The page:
The Asylum (aka Seventy-Nine) review by Adrijan Arsovski - Cinema Paradiso
Another day, another low-budget indie horror feature in the pipeline. Right off the bat, I would say this tough: The Asylum is not the world’s most terrible movie ever put to screen, but (and that’s a big BUT), The Asylum is not the best inside horror contender either. Granted, there are several interesting ideas and premises, but unfortunately they’re not expanded upon as much as they should’ve in the latter half of the film. And so, the same question persists: is The Asylum actually worth watching, or are there other, better things to do? Again, the answer is: it depends.
The film takes place in a psychiatric ward, as several “scientific researchers” try to improve their patients’ condition by subjecting them to what’s basically a violent brainwashing program. As these things often go in horror flicks, the experiments go slightly out of hand (and by slightly, I mean VERY), and some of these violent patients are left to wander on their own in the hospital’s own corridors. Finally, the researchers live to see the day when their own creation smothers them without any second thoughts. The end.
As you can see, the story is not all that special, nor is it special in the way it’s told. Despite all of that however, some characters are interesting enough to warrant a mention or two. Especially the archetype of the bad cop (bad as seen in the manners in which he peels an apple), who comes off as intimidating, believable, and pretty darn convincing if you ask me. The other characters are not that much compelling, with the screenplay not giving you much reason to care about what happens to them further down the road. Yes, as you can guess, some of them didn’t make it, but such is the nature of shady psychiatric wards where dangerous experiments are the sole life force of said institution.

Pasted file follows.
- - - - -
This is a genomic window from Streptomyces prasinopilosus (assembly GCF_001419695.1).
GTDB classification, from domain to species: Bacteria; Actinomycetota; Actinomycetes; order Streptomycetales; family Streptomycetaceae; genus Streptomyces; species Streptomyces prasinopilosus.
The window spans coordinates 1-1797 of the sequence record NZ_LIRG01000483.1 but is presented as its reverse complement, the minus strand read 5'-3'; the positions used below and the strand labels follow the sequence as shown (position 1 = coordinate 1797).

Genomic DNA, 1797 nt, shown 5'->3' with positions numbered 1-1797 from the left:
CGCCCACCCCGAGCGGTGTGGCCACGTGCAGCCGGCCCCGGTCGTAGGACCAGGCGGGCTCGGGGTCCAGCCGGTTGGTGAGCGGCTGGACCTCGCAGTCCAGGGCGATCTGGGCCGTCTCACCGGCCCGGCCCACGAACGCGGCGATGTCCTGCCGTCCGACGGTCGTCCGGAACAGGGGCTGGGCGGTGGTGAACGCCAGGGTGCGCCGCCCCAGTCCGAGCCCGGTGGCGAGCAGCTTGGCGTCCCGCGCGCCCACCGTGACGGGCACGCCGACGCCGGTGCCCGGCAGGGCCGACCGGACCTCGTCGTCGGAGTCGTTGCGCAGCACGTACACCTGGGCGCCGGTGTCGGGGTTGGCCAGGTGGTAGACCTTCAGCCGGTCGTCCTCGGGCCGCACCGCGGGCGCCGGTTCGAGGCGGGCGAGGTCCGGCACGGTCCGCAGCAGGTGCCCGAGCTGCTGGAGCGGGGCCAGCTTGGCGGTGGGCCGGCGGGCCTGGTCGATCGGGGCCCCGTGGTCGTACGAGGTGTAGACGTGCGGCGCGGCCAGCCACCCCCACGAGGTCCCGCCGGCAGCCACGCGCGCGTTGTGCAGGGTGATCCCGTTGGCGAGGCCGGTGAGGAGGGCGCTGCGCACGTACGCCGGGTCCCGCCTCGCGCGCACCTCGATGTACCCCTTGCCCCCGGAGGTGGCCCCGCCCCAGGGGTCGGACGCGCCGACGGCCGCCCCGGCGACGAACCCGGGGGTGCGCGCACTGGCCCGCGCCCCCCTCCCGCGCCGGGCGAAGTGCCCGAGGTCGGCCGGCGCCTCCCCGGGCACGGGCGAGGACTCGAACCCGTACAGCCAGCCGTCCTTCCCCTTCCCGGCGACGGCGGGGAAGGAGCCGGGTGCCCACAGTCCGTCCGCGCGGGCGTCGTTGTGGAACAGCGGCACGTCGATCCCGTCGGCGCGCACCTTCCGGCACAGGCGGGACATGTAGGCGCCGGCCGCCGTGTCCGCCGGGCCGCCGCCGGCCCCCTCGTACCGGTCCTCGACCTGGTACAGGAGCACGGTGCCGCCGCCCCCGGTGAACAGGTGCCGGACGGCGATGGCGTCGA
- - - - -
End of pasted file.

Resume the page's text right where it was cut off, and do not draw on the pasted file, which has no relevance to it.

The violence controlling aspect of the film was fine, I guess. At some instances, it reminded me of the infamous real-world experiments as conducted by none other than Philip Zimbardo (the Stanford Prison Experiment), so kudos to the film for managing to invoke that feeling of constant and utter dread. Unfortunately, this feeling wears of pretty soon, so the audience is left to their imaginations to ponder about what type of catastrophe should scare them next.
All things considered, I can really see where director Filip Maciejewics was coming from and what he wanted to achieve with The Asylum. However, the uninspiring script, the wooden acting, and the boring atmosphere provide for little thrills or scares. Go into this by expecting a real B-grade indie horror flick and nothing more than that.